I am constantly concerned by the lack of drive for local body politicians in Councils and Health Boards that will not see, nor do anything about, the benefits of paid parking in their institutions.
The benefits are more revenue to proved more opportunity for improvements, better machinery and equipment and mostly, an ability to drive better behaviours in parking habits.
Hospitals have the best opportunity to improve their ‘lot’ in life as the extra revenue will always help out a hospital, yet they cannot put up a car park building to house the demand for parking from the public, patients and staff. A parking building pays for itself and doesn’t need to come out of ‘vote health’ at all. Yet one of the biggest gripes about hospitals is a lack of parking. There are so many ways that technology and modern parking methodologies can support the vulnerable so that they are looked after in a paid parking environment, but these are getting ignored.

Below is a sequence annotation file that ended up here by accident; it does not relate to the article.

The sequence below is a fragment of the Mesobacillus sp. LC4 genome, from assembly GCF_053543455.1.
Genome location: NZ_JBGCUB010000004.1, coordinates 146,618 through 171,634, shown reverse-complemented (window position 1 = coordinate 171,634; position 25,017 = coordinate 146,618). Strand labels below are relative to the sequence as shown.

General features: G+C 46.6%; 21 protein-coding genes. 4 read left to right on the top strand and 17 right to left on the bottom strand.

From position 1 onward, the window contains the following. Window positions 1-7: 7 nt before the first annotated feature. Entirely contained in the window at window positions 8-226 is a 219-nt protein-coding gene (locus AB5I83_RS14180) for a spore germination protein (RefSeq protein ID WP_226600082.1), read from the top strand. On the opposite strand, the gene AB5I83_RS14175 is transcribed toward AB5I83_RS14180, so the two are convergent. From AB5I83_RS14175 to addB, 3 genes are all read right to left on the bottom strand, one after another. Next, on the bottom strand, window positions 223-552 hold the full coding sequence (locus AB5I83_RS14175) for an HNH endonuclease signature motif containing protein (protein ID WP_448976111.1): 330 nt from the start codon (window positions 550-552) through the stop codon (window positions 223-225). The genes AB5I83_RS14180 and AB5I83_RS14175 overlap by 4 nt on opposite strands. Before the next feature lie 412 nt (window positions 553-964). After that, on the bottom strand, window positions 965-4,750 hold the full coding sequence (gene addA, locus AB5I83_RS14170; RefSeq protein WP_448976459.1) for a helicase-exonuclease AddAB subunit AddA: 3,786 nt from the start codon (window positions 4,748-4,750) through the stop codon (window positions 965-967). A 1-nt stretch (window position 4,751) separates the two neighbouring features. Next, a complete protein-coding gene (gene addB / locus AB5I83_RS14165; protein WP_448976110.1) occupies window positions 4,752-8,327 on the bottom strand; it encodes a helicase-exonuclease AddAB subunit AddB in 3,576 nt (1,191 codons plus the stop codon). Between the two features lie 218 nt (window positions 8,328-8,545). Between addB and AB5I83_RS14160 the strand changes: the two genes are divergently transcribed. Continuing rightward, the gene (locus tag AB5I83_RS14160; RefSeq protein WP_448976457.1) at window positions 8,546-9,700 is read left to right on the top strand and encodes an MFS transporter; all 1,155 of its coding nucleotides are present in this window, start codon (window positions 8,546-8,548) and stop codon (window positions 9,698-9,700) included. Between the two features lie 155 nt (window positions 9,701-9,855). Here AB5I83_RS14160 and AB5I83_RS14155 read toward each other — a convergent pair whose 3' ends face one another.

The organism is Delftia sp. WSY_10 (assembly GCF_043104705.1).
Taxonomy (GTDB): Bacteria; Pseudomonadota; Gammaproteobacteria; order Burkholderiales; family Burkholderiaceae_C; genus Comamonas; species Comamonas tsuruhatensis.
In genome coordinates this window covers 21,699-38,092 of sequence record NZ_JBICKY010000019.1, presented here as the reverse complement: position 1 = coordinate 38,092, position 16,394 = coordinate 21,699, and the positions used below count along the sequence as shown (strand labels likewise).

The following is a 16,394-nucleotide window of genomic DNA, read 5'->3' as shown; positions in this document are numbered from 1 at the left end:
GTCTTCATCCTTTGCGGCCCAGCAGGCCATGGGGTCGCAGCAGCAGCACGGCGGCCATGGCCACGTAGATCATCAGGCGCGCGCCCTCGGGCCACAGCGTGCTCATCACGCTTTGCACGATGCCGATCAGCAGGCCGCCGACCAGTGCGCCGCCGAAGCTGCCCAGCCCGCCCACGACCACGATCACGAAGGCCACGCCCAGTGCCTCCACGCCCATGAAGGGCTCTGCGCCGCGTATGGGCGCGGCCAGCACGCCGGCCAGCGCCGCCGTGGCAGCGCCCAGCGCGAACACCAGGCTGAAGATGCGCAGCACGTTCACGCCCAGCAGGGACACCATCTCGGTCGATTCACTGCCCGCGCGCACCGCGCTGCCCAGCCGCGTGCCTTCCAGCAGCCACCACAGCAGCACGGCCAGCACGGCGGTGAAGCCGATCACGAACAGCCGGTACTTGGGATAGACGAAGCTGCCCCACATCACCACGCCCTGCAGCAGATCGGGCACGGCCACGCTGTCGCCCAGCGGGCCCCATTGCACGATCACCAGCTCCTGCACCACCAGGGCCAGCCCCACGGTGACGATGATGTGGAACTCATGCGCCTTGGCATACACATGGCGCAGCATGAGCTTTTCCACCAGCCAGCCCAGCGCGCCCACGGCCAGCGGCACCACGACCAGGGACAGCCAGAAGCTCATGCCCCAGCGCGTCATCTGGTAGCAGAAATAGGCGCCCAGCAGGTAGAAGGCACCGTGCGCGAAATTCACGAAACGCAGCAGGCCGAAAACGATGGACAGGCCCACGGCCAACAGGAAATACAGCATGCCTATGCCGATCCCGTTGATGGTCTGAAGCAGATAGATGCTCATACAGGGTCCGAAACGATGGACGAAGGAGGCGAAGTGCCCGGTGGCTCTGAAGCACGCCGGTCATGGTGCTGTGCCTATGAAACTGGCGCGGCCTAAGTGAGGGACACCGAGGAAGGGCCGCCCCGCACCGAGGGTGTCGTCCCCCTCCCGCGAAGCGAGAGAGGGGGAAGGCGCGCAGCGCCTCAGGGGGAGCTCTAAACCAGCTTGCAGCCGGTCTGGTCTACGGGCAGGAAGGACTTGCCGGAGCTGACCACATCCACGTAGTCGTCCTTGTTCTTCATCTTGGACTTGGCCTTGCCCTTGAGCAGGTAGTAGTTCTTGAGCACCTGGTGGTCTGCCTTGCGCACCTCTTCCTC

Council’s can support the growth of a city, in a small way, by how it organises and operates its parking. Key support should be given to maximising the use of every bay the Council owns and operates. It cannot do that with ‘abstract’ parking prices. You cannot affect positively the activity in an area if you charge the same price in a busy area as a slow area. We have seen recently
’s response with vast swathes of city linked together with the same price for parking, assuming that occupancy, supply and demand are all similar. I don’t think so. It’s the response of politicians getting involved in something they have a passing knowledge of. Auckland
These organisations can drive the growth in good habits by adopting a modern parking methodology that allows for a constantly adjusting (within parameters), dynamic network of parking resources that responds to the changing balance of supply and demand in the localised area. The by-product is increased revenue and that’s a good by-product to have.